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First Word: Industry's global state of affairs

First Word: Industry's global state of affairs

Not that much of a reminder is needed these days, but a few recent items reinforced for me the notion of the global world in which we live, the global nature of this industry and some of the ways all that globalizing manifests itself.

First, as I made my final plans a few weeks back to travel to this month's annual gathering of the International Insurance Society (coverage of which will be included in the next Industry Focus), I was pleased to learn that host city Berlin ranked well down the list of the world's most expensive cities.

The information, from the latest Cost of Living Survey by Mercer Human Resource Consulting last month, showed Moscow topping the list of most expensive cities for expatriates for the second consecutive year. Second in the ranking was London, climbing from fifth last year, followed by Seoul, Tokyo and Hong Kong.

Rounding out the top 10 on Mercer's ranking were Copenhagen, Geneva, Osaka, Zurich and Oslo.

And Berlin? It comes in 45th in Mercer's survey, tied with Abu Dhabi and Dusseldorf.

Mercer noted that 30 of the 50 most expensive cities were in Europe, with the strength of the Euro and other currencies contributing to the higher relative cost of living in most European cities. Due to the dollar's weakness, only two U.S. cities made the top 50--New York, at 15, and Los Angeles, at 42.

Mercer's annual survey covers 143 cities, comparing them on the local cost of more than 200 items including housing, transportation, food, clothing, household goods and entertainment. According to Mercer, it's used to help multinational companies and governments determine compensation allowances for expatriate employees.

As a Chicagoan, I was pleased to see that my home city wasn't among the most expensive, apparently remaining a relative bargain among the world's metropolises. I'm aware, however, that such factors as annual increases in beer prices at Cubs games and threatened hikes in mass transit fares may well help push Chicago up the list in a future ranking.

Meanwhile, want to save the company a few bucks on expat compensation? Consider opening a branch in Asuncion, Paraguay. At No. 143, it's the least expensive city in the ranking for the fifth year in a row.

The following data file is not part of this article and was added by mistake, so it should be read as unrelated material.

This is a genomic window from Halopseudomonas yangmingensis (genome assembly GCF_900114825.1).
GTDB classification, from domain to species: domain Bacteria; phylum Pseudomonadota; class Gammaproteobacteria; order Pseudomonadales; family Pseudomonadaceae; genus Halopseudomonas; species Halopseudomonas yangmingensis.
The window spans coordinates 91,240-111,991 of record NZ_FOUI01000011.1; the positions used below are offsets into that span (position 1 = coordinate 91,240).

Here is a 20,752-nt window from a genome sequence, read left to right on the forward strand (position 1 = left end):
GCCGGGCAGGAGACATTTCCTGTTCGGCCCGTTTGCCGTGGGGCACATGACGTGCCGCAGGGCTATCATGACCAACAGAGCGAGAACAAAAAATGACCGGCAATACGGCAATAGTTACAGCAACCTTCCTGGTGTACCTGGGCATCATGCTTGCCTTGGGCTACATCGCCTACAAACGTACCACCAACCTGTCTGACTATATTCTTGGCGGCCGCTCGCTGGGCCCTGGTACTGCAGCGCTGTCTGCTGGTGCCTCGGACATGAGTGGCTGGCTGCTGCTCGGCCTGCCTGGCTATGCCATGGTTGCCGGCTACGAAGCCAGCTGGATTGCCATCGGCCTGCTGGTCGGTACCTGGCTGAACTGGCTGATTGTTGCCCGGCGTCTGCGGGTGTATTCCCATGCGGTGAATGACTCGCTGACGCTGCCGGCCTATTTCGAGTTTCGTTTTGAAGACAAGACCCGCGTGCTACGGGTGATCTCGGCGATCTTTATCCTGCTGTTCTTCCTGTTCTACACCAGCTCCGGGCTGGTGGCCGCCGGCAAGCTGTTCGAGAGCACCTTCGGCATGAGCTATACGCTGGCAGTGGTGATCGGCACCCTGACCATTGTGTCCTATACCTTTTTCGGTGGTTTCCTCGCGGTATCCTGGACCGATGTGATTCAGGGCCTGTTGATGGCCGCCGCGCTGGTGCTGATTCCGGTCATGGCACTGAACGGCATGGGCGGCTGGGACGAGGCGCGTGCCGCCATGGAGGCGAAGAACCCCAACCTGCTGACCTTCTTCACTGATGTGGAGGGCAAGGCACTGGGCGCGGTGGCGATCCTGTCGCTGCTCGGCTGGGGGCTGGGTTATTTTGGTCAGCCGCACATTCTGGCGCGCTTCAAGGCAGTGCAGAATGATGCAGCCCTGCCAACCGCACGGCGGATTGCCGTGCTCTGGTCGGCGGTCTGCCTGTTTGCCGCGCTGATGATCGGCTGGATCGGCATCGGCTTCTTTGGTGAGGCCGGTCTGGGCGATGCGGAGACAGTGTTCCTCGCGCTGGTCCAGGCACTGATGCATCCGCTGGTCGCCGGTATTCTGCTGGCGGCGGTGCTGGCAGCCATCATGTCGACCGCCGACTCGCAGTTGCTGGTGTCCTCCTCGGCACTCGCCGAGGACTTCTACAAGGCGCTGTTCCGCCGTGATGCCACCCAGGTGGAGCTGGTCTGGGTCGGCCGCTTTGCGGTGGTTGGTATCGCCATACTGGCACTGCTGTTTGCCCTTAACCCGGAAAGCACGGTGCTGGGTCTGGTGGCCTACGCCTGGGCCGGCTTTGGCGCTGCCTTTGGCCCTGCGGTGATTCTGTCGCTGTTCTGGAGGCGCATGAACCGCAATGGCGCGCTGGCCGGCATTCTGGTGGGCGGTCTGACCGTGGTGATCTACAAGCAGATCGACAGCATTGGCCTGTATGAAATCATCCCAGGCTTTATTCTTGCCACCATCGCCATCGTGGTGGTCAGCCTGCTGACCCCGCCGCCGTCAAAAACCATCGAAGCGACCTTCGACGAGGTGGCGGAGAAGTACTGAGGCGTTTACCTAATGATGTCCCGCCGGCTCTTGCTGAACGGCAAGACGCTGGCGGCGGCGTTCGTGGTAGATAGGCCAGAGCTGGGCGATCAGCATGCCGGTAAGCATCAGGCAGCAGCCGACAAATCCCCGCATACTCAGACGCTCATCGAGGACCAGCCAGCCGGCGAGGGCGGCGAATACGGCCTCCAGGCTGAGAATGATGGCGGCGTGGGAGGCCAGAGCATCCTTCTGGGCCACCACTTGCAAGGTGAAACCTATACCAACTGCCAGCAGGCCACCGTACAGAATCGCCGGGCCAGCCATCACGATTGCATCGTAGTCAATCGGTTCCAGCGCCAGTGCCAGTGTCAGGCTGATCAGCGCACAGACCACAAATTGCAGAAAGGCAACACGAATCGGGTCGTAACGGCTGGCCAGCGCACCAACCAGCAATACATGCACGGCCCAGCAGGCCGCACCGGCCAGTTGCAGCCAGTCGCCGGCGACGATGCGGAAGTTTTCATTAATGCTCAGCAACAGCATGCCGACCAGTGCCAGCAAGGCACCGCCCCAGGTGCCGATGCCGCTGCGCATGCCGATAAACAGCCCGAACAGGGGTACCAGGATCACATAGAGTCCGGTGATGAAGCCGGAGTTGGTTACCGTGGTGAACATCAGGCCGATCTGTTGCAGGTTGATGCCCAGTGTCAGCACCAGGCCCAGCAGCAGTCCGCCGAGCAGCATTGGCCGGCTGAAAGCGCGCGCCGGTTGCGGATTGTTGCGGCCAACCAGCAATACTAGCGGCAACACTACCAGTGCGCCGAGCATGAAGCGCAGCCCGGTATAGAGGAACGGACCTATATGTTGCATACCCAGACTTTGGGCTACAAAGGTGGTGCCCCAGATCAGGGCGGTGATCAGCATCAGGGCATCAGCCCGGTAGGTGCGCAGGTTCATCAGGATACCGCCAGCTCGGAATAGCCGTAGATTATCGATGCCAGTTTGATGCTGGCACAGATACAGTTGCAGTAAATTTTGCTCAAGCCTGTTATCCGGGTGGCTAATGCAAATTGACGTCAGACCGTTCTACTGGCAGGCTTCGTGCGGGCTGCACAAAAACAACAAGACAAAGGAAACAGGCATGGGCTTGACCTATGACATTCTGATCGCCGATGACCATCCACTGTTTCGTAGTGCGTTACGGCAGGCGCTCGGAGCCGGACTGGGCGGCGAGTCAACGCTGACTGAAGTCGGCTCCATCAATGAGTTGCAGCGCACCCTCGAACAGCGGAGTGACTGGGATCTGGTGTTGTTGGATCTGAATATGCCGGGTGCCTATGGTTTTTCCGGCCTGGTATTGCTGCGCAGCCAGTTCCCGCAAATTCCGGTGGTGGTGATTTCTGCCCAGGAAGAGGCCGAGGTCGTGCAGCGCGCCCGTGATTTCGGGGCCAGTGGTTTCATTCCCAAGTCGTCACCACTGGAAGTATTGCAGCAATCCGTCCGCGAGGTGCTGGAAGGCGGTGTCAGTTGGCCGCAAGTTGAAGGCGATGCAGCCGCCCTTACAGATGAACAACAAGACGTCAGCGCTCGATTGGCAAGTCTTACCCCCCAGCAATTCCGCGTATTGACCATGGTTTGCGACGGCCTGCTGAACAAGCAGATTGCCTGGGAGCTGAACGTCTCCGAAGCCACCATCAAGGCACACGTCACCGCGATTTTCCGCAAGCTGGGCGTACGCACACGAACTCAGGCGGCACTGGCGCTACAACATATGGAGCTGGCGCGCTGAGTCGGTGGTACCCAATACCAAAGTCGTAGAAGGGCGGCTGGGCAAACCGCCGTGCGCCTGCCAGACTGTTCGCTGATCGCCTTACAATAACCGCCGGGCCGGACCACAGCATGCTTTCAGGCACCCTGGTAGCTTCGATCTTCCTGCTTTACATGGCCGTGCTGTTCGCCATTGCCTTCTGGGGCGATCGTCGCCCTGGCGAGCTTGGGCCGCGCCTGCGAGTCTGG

In a similar ranking Mercer released earlier this year, its global Quality of Living Survey, European cities again dominated the list, with Zurich and Geneva Nos. 1 and 2. Vancouver was third, followed by Vienna and Auckland.

This time Chicago did make the top 50, ranking No. 44. That's down from 41 in Mercer's prior quality of life ranking, though, no doubt due to those rising beer prices at Wrigley Field.

Another item that got me thinking globally was the news last month from Munich Reinsurance Co. that the company aims to be "climate-neutral" by 2012. Essentially, Munich Re plans to reduce its per employee emissions of greenhouse gases, and balance remaining emissions with other steps aimed at reducing emissions elsewhere.

The German-based reinsurer, which has offices in more than 50 locations around the world, said its head office in Munich, where more than half of its international reinsurance workforce is based, would be CO2-neutral by 2009.

In addition to reducing per employee emissions, Munich Re said it would use "green" power sources, invest in renewable energies and reforestation, and participate in climate-protection projects in emerging countries.

For a company that has been outspoken about the perceived impact of global climate change--and a company with a bottom line exposed to the effects of that change--doing what it can to lead by example in trying to address the problem is understandable, though no less laudable.